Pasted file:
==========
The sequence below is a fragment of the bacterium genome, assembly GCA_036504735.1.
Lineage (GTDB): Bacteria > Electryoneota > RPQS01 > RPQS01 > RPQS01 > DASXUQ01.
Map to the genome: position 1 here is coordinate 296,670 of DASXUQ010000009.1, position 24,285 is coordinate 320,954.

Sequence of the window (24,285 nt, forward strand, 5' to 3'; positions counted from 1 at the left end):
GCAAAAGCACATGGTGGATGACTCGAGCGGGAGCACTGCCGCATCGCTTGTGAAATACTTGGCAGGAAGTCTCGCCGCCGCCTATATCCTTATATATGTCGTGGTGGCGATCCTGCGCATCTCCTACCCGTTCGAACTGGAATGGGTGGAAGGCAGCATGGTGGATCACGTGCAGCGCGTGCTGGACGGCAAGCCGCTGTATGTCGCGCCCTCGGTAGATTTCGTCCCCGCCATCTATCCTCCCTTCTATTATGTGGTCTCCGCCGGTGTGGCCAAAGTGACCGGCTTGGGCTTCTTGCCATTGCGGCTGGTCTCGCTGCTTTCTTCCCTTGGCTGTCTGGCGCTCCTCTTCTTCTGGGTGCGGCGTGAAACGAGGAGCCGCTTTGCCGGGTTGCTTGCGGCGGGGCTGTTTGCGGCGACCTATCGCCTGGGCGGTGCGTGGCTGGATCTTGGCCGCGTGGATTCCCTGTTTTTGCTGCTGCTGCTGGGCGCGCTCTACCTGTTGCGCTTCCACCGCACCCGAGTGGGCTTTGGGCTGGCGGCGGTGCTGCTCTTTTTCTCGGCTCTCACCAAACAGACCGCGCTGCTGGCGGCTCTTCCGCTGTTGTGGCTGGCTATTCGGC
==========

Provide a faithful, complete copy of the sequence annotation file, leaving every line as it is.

The sequence below is a fragment of the bacterium genome, assembly GCA_036504735.1.
Lineage (GTDB): Bacteria > Electryoneota > RPQS01 > RPQS01 > RPQS01 > DASXUQ01.
Map to the genome: position 1 here is coordinate 296,670 of DASXUQ010000009.1, position 24,285 is coordinate 320,954.

Sequence of the window (24,285 nt, forward strand, 5' to 3'; positions counted from 1 at the left end):
GCAAAAGCACATGGTGGATGACTCGAGCGGGAGCACTGCCGCATCGCTTGTGAAATACTTGGCAGGAAGTCTCGCCGCCGCCTATATCCTTATATATGTCGTGGTGGCGATCCTGCGCATCTCCTACCCGTTCGAACTGGAATGGGTGGAAGGCAGCATGGTGGATCACGTGCAGCGCGTGCTGGACGGCAAGCCGCTGTATGTCGCGCCCTCGGTAGATTTCGTCCCCGCCATCTATCCTCCCTTCTATTATGTGGTCTCCGCCGGTGTGGCCAAAGTGACCGGCTTGGGCTTCTTGCCATTGCGGCTGGTCTCGCTGCTTTCTTCCCTTGGCTGTCTGGCGCTCCTCTTCTTCTGGGTGCGGCGTGAAACGAGGAGCCGCTTTGCCGGGTTGCTTGCGGCGGGGCTGTTTGCGGCGACCTATCGCCTGGGCGGTGCGTGGCTGGATCTTGGCCGCGTGGATTCCCTGTTTTTGCTGCTGCTGCTGGGCGCGCTCTACCTGTTGCGCTTCCACCGCACCCGAGTGGGCTTTGGGCTGGCGGCGGTGCTGCTCTTTTTCTCGGCTCTCACCAAACAGACCGCGCTGCTGGCGGCTCTTCCGCTGTTGTGGCTGGCTATTCGGC